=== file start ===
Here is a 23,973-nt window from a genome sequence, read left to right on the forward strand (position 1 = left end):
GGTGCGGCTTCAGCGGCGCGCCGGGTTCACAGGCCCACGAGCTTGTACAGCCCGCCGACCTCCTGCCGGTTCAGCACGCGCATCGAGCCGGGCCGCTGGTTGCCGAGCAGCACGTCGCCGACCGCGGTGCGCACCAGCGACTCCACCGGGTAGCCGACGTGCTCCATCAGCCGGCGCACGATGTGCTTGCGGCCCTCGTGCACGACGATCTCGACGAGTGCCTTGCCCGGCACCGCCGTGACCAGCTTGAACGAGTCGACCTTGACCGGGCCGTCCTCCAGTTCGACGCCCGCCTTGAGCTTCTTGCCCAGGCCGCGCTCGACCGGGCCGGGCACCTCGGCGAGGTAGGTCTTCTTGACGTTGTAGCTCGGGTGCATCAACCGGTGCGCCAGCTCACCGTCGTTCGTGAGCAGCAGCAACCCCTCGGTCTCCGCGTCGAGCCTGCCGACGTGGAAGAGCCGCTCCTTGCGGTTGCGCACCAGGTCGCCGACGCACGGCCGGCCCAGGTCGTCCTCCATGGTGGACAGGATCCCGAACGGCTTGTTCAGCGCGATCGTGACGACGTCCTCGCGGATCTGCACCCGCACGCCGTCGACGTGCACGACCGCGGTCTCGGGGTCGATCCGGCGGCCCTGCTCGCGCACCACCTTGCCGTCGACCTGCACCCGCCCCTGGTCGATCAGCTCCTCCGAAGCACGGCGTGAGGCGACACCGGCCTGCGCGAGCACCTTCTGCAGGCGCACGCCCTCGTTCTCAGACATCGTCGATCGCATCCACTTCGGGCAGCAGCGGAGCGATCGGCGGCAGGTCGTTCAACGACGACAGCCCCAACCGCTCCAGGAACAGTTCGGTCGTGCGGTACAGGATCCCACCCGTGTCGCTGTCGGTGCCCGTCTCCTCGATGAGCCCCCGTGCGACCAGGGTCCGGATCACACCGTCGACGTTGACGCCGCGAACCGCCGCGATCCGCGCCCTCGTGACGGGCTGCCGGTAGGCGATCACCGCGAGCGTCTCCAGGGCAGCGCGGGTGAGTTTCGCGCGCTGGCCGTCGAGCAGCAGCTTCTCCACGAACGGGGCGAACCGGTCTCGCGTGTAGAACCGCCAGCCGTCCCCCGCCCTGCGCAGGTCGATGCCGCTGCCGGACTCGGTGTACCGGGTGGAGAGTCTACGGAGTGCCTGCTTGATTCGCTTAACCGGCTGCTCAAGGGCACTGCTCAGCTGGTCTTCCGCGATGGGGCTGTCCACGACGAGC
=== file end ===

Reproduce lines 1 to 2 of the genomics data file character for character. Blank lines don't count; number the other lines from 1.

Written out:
Here is a 23,973-nt window from a genome sequence, read left to right on the forward strand (position 1 = left end):
GGTGCGGCTTCAGCGGCGCGCCGGGTTCACAGGCCCACGAGCTTGTACAGCCCGCCGACCTCCTGCCGGTTCAGCACGCGCATCGAGCCGGGCCGCTGGTTGCCGAGCAGCACGTCGCCGACCGCGGTGCGCACCAGCGACTCCACCGGGTAGCCGACGTGCTCCATCAGCCGGCGCACGATGTGCTTGCGGCCCTCGTGCACGACGATCTCGACGAGTGCCTTGCCCGGCACCGCCGTGACCAGCTTGAACGAGTCGACCTTGACCGGGCCGTCCTCCAGTTCGACGCCCGCCTTGAGCTTCTTGCCCAGGCCGCGCTCGACCGGGCCGGGCACCTCGGCGAGGTAGGTCTTCTTGACGTTGTAGCTCGGGTGCATCAACCGGTGCGCCAGCTCACCGTCGTTCGTGAGCAGCAGCAACCCCTCGGTCTCCGCGTCGAGCCTGCCGACGTGGAAGAGCCGCTCCTTGCGGTTGCGCACCAGGTCGCCGACGCACGGCCGGCCCAGGTCGTCCTCCATGGTGGACAGGATCCCGAACGGCTTGTTCAGCGCGATCGTGACGACGTCCTCGCGGATCTGCACCCGCACGCCGTCGACGTGCACGACCGCGGTCTCGGGGTCGATCCGGCGGCCCTGCTCGCGCACCACCTTGCCGTCGACCTGCACCCGCCCCTGGTCGATCAGCTCCTCCGAAGCACGGCGTGAGGCGACACCGGCCTGCGCGAGCACCTTCTGCAGGCGCACGCCCTCGTTCTCAGACATCGTCGATCGCATCCACTTCGGGCAGCAGCGGAGCGATCGGCGGCAGGTCGTTCAACGACGACAGCCCCAACCGCTCCAGGAACAGTTCGGTCGTGCGGTACAGGATCCCACCCGTGTCGCTGTCGGTGCCCGTCTCCTCGATGAGCCCCCGTGCGACCAGGGTCCGGATCACACCGTCGACGTTGACGCCGCGAACCGCCGCGATCCGCGCCCTCGTGACGGGCTGCCGGTAGGCGATCACCGCGAGCGTCTCCAGGGCAGCGCGGGTGAGTTTCGCGCGCTGGCCGTCGAGCAGCAGCTTCTCCACGAACGGGGCGAACCGGTCTCGCGTGTAGAACCGCCAGCCGTCCCCCGCCCTGCGCAGGTCGATGCCGCTGCCGGACTCGGTGTACCGGGTGGAGAGTCTACGGAGTGCCTGCTTGATTCGCTTAACCGGCTGCTCAAGGGCACTGCTCAGCTGGTCTTCCGCGATGGGGCTGTCCACGACGAGC